Speak to me,
in the the easy way you always used.
Put no difference into your tone.
Wear no forced air of solemnity or sorrow.
What is death, but a negligible accident?
Why should I be out of mind
because I am out of sight?
I am waiting for you,
for an interval,
somewhere very near,
just around the corner.
All is well.
Nothing is past; nothing is lost.
One brief moment and all will be as it was before.
How we shall laugh
at the trouble of parting when we meet again!

Thanks for reading today's blog, despite it being a little different to my normal posts. I'll finish with another photo of Truro Cathedral. 

Friday 7 May 2021

The Lost Gardens of Heligan - 30 Photos

The weatherman promised me a bright sunshiny day. I know he didn't mean to lie but ... well, that's what Tammy Wynette used to sing and that's what happened when we booked a time to visit Cornwall's Lost Gardens of Heligan. It was supposed to be sunny but it turned out quite cold with a sharp easterly wind and a colourless sky.

Such is life, but there were some wonderful rhododendrons on display at Heligan, as a consolation. 

Some of the rhododendron are very old. 

One specimen is claimed to be around 170 years old. It is thought to have been part of an 1851 expedition by Joseph Dalton Hooker.

Of course Heligan is not only rhododendrons, there are tulips and much more. 

We decided to head for the Jungle and the Lost Valley.

On our way there were a couple of lakes but nothing to get excited about.

We passed the Witches Hat. Actually it's a sculpture by the Cornish sculptor James Eddy. It is said to represent Growth & Decay.

Bamboo, now that's a bit more exotic, wonder what it is hiding.

A mixture of trees and ferns plus more rhododendrons in the background.

It's all getting a bit more mysterious.

Lots of Gunnera starting to grow now. I've heard some people describe it as giant rhubarb.

From the valley sides there are several places which lead down to small ponds or lakes.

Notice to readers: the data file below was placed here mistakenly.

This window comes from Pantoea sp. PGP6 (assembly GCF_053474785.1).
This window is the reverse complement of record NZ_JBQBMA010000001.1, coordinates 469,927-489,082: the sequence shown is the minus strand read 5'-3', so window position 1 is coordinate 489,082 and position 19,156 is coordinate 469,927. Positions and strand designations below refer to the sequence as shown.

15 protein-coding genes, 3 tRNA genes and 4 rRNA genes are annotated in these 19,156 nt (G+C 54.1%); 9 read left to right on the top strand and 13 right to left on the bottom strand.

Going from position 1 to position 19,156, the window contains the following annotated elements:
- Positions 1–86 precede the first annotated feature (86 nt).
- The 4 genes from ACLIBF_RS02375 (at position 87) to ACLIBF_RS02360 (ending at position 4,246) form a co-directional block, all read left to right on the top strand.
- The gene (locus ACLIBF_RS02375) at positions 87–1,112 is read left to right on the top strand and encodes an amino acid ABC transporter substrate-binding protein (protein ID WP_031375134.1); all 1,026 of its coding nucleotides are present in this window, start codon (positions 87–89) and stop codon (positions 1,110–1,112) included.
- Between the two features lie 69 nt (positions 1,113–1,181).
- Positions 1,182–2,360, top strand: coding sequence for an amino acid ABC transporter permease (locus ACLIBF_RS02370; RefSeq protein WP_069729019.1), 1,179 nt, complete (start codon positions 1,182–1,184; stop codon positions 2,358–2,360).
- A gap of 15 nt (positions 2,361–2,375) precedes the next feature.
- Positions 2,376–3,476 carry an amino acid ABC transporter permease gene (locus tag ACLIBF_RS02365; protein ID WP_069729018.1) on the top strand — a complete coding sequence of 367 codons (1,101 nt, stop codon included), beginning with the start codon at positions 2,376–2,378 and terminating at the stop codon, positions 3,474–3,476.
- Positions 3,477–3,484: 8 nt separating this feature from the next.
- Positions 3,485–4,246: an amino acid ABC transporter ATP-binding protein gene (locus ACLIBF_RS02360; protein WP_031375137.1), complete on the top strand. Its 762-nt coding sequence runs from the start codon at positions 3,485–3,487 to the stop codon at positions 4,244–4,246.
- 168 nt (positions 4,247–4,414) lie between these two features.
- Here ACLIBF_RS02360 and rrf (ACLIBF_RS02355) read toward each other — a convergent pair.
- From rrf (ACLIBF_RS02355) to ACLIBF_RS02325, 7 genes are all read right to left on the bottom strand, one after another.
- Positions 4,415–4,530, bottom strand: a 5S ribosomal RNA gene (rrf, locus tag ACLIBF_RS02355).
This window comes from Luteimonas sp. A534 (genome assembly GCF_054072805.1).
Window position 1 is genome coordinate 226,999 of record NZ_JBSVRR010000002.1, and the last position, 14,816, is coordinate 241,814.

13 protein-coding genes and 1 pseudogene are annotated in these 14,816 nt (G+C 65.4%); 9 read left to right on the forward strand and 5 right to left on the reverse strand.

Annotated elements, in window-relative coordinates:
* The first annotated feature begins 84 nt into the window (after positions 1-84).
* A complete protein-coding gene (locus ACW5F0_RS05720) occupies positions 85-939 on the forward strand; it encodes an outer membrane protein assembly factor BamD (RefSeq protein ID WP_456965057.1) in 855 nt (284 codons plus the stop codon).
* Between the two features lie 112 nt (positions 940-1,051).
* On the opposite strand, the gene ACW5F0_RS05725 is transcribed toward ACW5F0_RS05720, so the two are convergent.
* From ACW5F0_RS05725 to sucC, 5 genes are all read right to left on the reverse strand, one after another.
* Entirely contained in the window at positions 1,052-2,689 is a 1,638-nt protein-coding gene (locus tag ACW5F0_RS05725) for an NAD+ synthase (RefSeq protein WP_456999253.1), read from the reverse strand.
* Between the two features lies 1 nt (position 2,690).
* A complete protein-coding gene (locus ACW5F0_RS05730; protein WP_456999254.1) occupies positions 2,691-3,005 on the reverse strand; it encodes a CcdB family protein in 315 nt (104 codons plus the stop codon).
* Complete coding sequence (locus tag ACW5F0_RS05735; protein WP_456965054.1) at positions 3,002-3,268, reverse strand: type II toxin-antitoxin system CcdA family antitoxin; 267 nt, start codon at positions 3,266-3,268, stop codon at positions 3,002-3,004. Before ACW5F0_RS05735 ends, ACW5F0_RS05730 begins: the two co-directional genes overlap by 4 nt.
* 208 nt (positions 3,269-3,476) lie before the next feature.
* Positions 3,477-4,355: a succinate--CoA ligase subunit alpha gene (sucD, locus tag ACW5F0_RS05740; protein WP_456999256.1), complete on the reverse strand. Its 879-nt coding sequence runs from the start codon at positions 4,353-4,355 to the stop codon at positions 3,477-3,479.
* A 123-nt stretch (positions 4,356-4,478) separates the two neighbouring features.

Here we are by a large pond and fern trees. You might be able to pick out some goldfish.

More water.

Heading into the Jungle's Fern Gulley - 3 photos.

Out of the jungle - more rhododendrons and also camellias.

Once out of the jungle refreshments are available, though it was a bit too chilly for most people to sit outside.

As we carried on walking we noticed the goose had found something of interest ...

... but it all got a bit confusing in the next photo.

The turkey was showing off his favourite finery. Actually there's something about turkeys that give me the collywobbles. Perhaps it's just because I'm vegetarian.

Ah, but the lamb gave me a nice smile. There are usually more farm animals to see.

From the animals we made our way to the Sundial Garden. A few other people had the same idea.

We found a seat and drank some of our coffee supply.

There is an unusual tree in the Sundial Garden - a Handkerchief Tree (Davidia Involucrata).

The tree originates from Szechwan in China and the seed was collected by Ernest Henry "Chinese" Wilson in 1905.

At the right time of the year the ball of small brown flowers flutter delicately in the wind - like silk pocket handkerchiefs.

We decided to make our way home, though there is still much more to see at the Lost Gardens of Heligan - and more rhododendrons.

All in all an interesting visit, even though we have visited Heligan many, many times.


My Garden in Cornwall

There still isn't much colour in our garden at the moment, here in Cornwall. I think Spring must have forgotten us.  On the opposite  ...